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9. State reimburses local communities through high-school act for tuition
expended. 10. No age limitations. 11. Minimum of 15 pupils required for formation of class.
1. Units of organization are districts or joint districts. 2. Types are regular day, part-time day, and evening schools or classes. 3. Not com pulsory. 4. Approved by State board of education. 5. Restricted to such courses in part-time schools as are supplementary to
regular employment. Exception: Vocational courses for women in even
ing classes do not have to be supplementary to regular employment. 6. Established and maintained by regular school authorities. 7. Local board of inspection is appointed by school board and ratified by
State board of education. 8. State reimburses local communities maintaining regular day, part-time, and
evening vocational schools and classes to the extent of two-thirds of cost
of instruction, not to exceed $5,000 in any one district for any one year. 9. State reimburses local communities for tuition to extent of $25 per child
through other act. 10. No age limitations.
1. Units of organization are school districts. 2. Types are all-day, part-day, and evening schools or classes. 3. Compulsory education in part-time day, ages 14 to 16, 5 hours per week. 4. Approved by the State board of industrial education, consisting of 9 mem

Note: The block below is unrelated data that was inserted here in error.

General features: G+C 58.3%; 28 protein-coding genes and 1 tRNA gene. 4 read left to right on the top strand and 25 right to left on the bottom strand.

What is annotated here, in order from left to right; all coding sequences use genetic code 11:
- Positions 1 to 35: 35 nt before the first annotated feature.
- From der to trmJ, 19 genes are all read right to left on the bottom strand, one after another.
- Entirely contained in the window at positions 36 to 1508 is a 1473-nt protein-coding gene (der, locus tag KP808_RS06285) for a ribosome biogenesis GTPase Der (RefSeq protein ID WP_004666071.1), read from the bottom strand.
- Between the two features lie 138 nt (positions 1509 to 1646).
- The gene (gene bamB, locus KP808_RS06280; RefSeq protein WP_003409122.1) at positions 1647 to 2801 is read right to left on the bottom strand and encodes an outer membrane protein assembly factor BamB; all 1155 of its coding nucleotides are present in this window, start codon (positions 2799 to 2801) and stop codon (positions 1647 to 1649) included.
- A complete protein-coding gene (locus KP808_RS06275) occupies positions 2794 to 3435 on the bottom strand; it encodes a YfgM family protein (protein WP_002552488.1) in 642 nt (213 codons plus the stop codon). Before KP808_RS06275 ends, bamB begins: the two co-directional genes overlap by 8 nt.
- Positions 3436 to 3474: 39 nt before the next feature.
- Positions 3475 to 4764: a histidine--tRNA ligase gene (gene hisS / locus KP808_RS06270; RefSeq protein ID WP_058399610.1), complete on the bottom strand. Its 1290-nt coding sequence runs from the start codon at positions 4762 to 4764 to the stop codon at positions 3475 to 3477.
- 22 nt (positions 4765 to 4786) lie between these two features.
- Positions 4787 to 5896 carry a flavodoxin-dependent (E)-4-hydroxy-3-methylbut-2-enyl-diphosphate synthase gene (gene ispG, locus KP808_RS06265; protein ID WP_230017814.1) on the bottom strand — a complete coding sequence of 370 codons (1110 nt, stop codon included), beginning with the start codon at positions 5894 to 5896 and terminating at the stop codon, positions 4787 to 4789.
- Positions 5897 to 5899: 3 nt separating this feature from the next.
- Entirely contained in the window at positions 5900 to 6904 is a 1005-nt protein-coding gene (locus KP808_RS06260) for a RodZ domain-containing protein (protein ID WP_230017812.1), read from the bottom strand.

bers-3 employees, 3 employers, and 3 educators. 5. All cities with 5,000 or more inhabitants required to provide boards for in
dustrial education; these boards to be appointed by the local boards of education, and to consist of 6 members--2 employees, 2 employers, the
superintendent of schools, and the high-school principal. 6. State aid provided for four types-industrial, commercial, continuation, and
evening schools. 7. State reimburses local communities maintaining above types to the extent
of one-half expense of instruction, up to $3,000 for each school main
taining all four types, but not to exceed $10,000 to any one community. 8. Employers must pay wages to “permit pupils " for the five hours spent in
* The Wisconsin laws covering this topic were not available, so this digest was gleaned from various secondary sources.
Administration, problems, 153.
tional education, 143.
House painting, analysis, 111-117.
vocational education, 98–117; preliminary, 73; schedules, 103–110.
Vocational education, administration, 65; as related to vocation guidance,
118-129; by other agencies than schools, 40; classification of schools for, 59; compared with practical arts education, 39; def., 36; definitions, 35–71 ; digest of laws relating to, 157-159; direct and indirect, 39; established in States, 11; Federal aid, 137; financing, 130–142; graphic scheme of organization, 79; history of term, 9; legislation, 11, 12; local administration, 81 ; local support, 133; major divisions equal with, 38; major divisions, 40; methods of introduction, 72–77; methods of organization, 78–97 ; needed to offset inefficiency, 100; pedagogical divisions, 56; pedagogical phases, 49; private, 139; private schools, 40; practical or concrete phase, 50; problems, 143–136; providing facilities, 86; public support, 132; State administration,
78; technical phases, 53. Vocational guidance, 70, 71, 118-129; college courses, 123; cooperative with
schools, 121 ; through employers' associations, 127.
fied by States, 20–32; training of teachers, 136.